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Articles Courtesy of Stevenasmith.biz

I Didn't Know These Are Slowly Destroying My Scrapbooks!

By: Palyn Peterson

Once you spend your precious time and energy creating a scrapbook, make sure it lasts! There are a few simple things you can easily do to ensure that your scrapbooks look just as good as the day you finished them, for years to come.

The first thing to avoid is paper that is not lignin-free. You've probably heard that before, and it is true, but what is lignin anyways? Lignin is a stiff component of a plant that quite literally holds it together. Although lignin is necessary for plants and trees, you want nothing to do with it! After a while, lignin will cause photos, fabrics and other paper that touch it to turn brown. Yes, lignin-free paper does cost more, but it is a vital part of preserving your cherished scrapbooks.

If the paper is not lignin-free, it will eventually discolor your photos and other materials touching it. So when buying paper for your scrapbooking projects, be sure to look for packages that say "lignin-free," because if it doesn't say it, then it most likely isn't.

Fabric is a big concern for preserving your scrapbooks, but unfortunately it is often overlooked. Many people assume that all fabrics are acid-free, but they aren't. Silk actually goes through an acid bath during the manufacturing process, as well as many tie-dyed fabrics. This isn't to discourage you from using it, not all. Just try to make sure that no photos directly touch fabric, and if you need them to overlap, make sure there is a layer of paper between the two.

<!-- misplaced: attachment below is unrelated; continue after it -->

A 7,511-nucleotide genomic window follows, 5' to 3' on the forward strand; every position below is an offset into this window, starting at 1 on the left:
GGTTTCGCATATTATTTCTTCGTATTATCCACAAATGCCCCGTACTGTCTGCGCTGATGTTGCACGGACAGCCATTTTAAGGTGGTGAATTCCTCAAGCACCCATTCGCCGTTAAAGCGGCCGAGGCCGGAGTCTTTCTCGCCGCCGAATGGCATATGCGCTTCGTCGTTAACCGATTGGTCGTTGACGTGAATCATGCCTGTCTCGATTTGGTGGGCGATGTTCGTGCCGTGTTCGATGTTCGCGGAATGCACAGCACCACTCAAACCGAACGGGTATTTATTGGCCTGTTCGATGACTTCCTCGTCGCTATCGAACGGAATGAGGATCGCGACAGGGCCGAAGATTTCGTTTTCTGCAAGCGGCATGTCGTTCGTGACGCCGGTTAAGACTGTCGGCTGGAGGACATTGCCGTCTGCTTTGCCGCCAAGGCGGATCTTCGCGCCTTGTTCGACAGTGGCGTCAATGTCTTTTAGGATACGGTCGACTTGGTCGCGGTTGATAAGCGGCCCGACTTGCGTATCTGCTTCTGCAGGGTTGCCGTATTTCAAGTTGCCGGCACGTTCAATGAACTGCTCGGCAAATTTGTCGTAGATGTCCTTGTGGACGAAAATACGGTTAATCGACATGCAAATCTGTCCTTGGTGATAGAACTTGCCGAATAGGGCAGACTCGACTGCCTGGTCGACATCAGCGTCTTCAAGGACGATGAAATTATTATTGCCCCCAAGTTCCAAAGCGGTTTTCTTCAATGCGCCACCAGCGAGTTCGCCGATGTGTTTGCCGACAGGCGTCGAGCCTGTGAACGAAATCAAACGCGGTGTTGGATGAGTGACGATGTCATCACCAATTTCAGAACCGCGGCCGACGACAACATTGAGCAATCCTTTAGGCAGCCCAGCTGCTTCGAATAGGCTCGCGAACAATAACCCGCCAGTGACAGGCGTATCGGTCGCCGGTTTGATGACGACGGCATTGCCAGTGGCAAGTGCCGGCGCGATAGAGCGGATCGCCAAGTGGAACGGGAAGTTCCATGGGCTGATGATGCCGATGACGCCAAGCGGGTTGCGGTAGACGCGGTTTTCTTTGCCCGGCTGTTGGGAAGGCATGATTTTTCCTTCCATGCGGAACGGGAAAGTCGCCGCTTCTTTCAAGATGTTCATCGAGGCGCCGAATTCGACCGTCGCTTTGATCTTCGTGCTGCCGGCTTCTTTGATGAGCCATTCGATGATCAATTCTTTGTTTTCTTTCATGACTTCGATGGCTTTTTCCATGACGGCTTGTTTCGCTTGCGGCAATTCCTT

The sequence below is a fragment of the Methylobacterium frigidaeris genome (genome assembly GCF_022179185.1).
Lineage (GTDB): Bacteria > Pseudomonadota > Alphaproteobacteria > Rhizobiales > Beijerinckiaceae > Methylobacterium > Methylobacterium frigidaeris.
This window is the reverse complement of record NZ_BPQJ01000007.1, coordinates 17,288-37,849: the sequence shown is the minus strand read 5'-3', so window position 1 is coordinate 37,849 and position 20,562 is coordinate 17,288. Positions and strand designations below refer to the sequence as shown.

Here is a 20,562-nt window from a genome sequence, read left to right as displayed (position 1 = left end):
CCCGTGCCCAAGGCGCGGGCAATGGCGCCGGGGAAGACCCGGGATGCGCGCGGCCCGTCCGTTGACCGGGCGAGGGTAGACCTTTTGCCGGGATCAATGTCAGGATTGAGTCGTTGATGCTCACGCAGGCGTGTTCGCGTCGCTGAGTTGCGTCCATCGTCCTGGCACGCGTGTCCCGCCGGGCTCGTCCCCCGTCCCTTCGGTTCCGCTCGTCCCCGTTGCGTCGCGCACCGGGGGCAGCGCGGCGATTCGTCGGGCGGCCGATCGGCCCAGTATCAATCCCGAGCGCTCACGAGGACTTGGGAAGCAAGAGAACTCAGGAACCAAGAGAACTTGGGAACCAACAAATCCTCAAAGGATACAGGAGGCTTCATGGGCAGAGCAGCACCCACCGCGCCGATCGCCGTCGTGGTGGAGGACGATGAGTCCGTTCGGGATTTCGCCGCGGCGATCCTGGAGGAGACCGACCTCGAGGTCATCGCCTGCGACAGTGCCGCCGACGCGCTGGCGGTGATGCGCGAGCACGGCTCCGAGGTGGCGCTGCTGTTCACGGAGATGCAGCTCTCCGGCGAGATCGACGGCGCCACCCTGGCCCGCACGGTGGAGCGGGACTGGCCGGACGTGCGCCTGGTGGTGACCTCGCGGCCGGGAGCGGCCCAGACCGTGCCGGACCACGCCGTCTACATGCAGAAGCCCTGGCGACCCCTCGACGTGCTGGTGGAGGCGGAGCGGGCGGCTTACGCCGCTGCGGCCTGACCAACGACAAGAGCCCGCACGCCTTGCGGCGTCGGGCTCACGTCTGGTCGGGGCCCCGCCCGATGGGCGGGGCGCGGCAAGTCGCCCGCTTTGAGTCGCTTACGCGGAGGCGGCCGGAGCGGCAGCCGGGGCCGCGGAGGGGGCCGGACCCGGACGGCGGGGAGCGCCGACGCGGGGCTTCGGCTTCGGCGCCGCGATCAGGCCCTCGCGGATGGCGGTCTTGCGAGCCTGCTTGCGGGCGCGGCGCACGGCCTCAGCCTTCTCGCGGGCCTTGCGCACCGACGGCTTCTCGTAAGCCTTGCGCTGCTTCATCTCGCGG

Another consideration when using fabrics is if the color will bleed off onto your page and other things touching it. To test for this, cut a square inch off and soak it in a glass of water over night. If there is no color bleeding from it the next day, then there isn't any risk to your scrapbook. But if you do see color in the water, or collecting at the bottom of the glass then don't use that fabric in your scrapbook at all.

When using glitter, be sure there is a top layer of spray adhesive to lock them down, or better yet use special glitter glue where the glitter is mixed right in. If this is not done right the glitter will slowly fall off, and loose glitter means scratched photos.

After you have planned the layout for your photos, be sure that you are using the right kind of mounting tape for them! Regular mounting tape is fine for buttons and bottle caps, but when it come to mounting photos you need to use special photo mounting tape which is completely acid-free. If you don't, your photos will slowly discolor. The tape should say "acid-free" right on the packaging.

These are just a few simple things you can do to ensure that your scrapbooks last and last.

This article is free to publish with the resource box.

Palyn Peterson publishes "Scrapbooking News"


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